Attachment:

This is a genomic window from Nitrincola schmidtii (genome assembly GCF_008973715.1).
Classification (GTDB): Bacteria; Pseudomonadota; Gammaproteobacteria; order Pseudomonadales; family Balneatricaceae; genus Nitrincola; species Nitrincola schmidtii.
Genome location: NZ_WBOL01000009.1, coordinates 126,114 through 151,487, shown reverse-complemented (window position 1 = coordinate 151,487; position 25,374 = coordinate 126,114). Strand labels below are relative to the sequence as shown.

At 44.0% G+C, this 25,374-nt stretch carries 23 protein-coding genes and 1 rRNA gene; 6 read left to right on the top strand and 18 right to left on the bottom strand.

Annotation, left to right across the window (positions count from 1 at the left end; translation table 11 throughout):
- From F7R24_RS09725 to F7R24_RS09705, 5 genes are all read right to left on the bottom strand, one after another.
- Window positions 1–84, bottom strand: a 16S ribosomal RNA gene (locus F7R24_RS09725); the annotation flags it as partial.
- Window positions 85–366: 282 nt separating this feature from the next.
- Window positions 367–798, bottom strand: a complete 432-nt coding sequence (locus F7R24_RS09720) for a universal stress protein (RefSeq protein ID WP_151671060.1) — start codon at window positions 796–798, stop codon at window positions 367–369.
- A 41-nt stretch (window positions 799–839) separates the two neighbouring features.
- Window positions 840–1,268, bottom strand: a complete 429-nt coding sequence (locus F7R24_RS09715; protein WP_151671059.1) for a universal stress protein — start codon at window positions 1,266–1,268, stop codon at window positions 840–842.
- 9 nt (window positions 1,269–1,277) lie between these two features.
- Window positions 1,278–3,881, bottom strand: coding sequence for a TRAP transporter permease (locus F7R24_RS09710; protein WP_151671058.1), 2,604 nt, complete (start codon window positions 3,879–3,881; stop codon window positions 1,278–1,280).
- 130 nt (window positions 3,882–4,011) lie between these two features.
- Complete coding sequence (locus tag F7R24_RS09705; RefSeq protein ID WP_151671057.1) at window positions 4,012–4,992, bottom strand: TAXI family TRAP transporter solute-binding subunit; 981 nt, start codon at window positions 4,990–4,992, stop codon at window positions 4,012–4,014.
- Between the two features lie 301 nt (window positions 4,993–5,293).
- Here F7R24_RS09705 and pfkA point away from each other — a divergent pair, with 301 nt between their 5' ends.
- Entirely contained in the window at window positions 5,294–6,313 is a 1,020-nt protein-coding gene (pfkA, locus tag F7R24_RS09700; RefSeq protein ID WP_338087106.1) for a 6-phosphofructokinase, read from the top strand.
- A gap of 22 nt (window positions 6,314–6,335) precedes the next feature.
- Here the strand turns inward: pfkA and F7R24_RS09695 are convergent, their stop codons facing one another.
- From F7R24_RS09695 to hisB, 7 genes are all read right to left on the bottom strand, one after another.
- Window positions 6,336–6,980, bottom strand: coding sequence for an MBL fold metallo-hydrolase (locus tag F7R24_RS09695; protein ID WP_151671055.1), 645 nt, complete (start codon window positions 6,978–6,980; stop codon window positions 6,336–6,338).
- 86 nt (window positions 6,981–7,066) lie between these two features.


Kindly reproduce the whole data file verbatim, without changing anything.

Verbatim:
This is a genomic window from Nitrincola schmidtii (genome assembly GCF_008973715.1).
Classification (GTDB): Bacteria; Pseudomonadota; Gammaproteobacteria; order Pseudomonadales; family Balneatricaceae; genus Nitrincola; species Nitrincola schmidtii.
Genome location: NZ_WBOL01000009.1, coordinates 126,114 through 151,487, shown reverse-complemented (window position 1 = coordinate 151,487; position 25,374 = coordinate 126,114). Strand labels below are relative to the sequence as shown.

At 44.0% G+C, this 25,374-nt stretch carries 23 protein-coding genes and 1 rRNA gene; 6 read left to right on the top strand and 18 right to left on the bottom strand.

Annotation, left to right across the window (positions count from 1 at the left end; translation table 11 throughout):
- From F7R24_RS09725 to F7R24_RS09705, 5 genes are all read right to left on the bottom strand, one after another.
- Window positions 1–84, bottom strand: a 16S ribosomal RNA gene (locus F7R24_RS09725); the annotation flags it as partial.
- Window positions 85–366: 282 nt separating this feature from the next.
- Window positions 367–798, bottom strand: a complete 432-nt coding sequence (locus F7R24_RS09720) for a universal stress protein (RefSeq protein ID WP_151671060.1) — start codon at window positions 796–798, stop codon at window positions 367–369.
- A 41-nt stretch (window positions 799–839) separates the two neighbouring features.
- Window positions 840–1,268, bottom strand: a complete 429-nt coding sequence (locus F7R24_RS09715; protein WP_151671059.1) for a universal stress protein — start codon at window positions 1,266–1,268, stop codon at window positions 840–842.
- 9 nt (window positions 1,269–1,277) lie between these two features.
- Window positions 1,278–3,881, bottom strand: coding sequence for a TRAP transporter permease (locus F7R24_RS09710; protein WP_151671058.1), 2,604 nt, complete (start codon window positions 3,879–3,881; stop codon window positions 1,278–1,280).
- 130 nt (window positions 3,882–4,011) lie between these two features.
- Complete coding sequence (locus tag F7R24_RS09705; RefSeq protein ID WP_151671057.1) at window positions 4,012–4,992, bottom strand: TAXI family TRAP transporter solute-binding subunit; 981 nt, start codon at window positions 4,990–4,992, stop codon at window positions 4,012–4,014.
- Between the two features lie 301 nt (window positions 4,993–5,293).
- Here F7R24_RS09705 and pfkA point away from each other — a divergent pair, with 301 nt between their 5' ends.
- Entirely contained in the window at window positions 5,294–6,313 is a 1,020-nt protein-coding gene (pfkA, locus tag F7R24_RS09700; RefSeq protein ID WP_338087106.1) for a 6-phosphofructokinase, read from the top strand.
- A gap of 22 nt (window positions 6,314–6,335) precedes the next feature.
- Here the strand turns inward: pfkA and F7R24_RS09695 are convergent, their stop codons facing one another.
- From F7R24_RS09695 to hisB, 7 genes are all read right to left on the bottom strand, one after another.
- Window positions 6,336–6,980, bottom strand: coding sequence for an MBL fold metallo-hydrolase (locus tag F7R24_RS09695; protein ID WP_151671055.1), 645 nt, complete (start codon window positions 6,978–6,980; stop codon window positions 6,336–6,338).
- 86 nt (window positions 6,981–7,066) lie between these two features.